BigFix is to cease support for the long-running consumer version of its Fixlet Central security patch advisory service from the end of August.
The service, which dates back to the early 1990s, is one of the longest-running free IT security software services of its type. Tens of thousands of users worldwide used it to stay on top of the patch treadmill.
Although other free services exist (we particularly like Secunia's Software Inspector) as a way for users to work out if their application software is up to date, the demise of the free version of Fixlet central is still regrettable.
In a notice posted on its site, BigFix explained it ceased development of the freebie product to concentrate its development resources on enterprise products.
"We have determined that in order to achieve our goals for growth, technical excellence, and our customers' trust and satisfaction we need to discontinue ongoing development, Fixlet updates, and support for the Free Consumer Edition product starting 8-31-2007. Your existing consumer edition product will not cease working as it currently does but there will be no further development, Fixlet updates, or support for this product," it explained.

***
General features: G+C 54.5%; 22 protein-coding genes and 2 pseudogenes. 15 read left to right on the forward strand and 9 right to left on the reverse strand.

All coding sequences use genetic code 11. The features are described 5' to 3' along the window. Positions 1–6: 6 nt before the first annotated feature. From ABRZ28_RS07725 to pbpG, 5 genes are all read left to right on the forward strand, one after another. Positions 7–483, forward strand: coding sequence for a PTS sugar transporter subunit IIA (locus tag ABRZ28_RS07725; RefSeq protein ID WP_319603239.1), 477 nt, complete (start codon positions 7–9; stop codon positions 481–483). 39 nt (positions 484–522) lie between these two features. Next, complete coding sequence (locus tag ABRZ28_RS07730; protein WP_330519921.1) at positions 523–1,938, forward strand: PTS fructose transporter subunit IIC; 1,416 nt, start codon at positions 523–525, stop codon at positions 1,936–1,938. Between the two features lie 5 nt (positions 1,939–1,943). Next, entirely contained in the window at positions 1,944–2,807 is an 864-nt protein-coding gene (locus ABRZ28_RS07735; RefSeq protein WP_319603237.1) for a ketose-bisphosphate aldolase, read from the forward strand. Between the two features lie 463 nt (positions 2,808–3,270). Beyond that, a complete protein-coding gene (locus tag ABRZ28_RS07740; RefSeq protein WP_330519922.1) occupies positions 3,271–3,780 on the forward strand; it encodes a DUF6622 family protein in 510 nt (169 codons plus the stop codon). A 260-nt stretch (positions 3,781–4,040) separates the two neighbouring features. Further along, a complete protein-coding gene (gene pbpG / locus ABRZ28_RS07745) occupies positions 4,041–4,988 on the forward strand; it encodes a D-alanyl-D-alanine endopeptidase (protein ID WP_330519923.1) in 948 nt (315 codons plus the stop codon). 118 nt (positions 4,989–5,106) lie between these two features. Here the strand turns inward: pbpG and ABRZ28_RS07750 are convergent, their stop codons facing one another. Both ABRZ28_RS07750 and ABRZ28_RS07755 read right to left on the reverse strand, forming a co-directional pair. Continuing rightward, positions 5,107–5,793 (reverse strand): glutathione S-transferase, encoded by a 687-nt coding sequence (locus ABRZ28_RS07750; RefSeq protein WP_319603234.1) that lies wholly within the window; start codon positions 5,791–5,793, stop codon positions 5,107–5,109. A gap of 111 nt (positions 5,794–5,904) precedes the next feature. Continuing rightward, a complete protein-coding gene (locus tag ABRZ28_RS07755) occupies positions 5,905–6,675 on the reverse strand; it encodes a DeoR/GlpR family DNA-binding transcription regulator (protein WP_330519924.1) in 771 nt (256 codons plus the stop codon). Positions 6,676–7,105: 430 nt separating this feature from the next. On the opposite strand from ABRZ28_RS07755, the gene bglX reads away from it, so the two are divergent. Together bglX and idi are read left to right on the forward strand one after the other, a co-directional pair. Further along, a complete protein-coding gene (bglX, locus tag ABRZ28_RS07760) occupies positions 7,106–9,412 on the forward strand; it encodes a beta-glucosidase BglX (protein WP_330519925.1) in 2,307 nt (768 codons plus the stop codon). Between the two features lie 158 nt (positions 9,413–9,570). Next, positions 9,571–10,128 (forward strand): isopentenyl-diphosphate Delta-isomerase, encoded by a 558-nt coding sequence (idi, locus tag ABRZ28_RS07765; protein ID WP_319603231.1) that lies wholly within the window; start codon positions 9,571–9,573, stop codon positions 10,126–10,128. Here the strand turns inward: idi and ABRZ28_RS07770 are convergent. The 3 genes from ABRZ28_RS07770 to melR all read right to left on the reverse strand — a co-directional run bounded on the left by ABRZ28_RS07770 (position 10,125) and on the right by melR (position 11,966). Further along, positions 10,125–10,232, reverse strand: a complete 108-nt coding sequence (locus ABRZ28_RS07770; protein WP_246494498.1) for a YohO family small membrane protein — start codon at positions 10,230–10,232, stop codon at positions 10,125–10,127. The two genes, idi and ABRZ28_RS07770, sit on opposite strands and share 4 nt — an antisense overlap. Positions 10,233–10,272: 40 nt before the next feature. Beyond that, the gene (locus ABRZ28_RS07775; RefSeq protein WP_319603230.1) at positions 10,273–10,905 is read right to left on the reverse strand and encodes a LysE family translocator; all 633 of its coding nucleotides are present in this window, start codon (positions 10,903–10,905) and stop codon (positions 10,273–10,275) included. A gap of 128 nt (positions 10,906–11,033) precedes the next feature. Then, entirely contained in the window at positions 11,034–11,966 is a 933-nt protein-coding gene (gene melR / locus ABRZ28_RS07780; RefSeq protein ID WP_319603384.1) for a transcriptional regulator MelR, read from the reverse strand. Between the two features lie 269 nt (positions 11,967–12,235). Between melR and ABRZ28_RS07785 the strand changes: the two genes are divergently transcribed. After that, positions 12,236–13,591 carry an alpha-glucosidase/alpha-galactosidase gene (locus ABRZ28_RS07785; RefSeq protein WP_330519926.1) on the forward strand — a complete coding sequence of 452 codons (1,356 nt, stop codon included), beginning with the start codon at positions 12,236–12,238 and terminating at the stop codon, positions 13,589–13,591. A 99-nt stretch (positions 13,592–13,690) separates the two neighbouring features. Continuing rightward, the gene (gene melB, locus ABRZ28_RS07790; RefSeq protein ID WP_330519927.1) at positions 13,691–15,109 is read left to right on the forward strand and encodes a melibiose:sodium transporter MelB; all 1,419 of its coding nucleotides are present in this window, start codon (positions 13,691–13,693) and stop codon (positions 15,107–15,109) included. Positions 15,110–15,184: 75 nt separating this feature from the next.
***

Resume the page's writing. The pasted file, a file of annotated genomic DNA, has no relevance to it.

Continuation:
"The full line of BigFix Enterprise products are unaffected and are available for purchase direct from BigFix or from an authorised BigFix reseller," the notice adds.
Geoff Sweeney, CTO with behavioural analysis security firm Tier-3, said the closure is a sign of the changing times in the IT security world1.
"As IT security issues become even more complex, I predict the withdrawal of more free security applications of this type. It's a shame, but the bottom line is that computer users will eventually have to start paying realistic prices for their protection," he said.
Although paid-for IT security services are the norm in the business sector, Sweeney added his suspicion (which we share) that many PC users have installed the free edition of the BigFix client on their work PCs. ®
1 Outside the sphere of patching, many free anti-virus, anti-spyware, anti-spam and personal firewall apps exist. Firms commonly release cut-down versions of paid-for products to consumers as a way of keeping up their profile in the crowded information security market, as a well as a desire to make improve internet hygiene. Business models are changing in this area with partnerships becoming more commonplace (such as the one between AOL and Kaspersky, for example) but we're not convinced consumers will lose the option of using free security products anytime soon. ®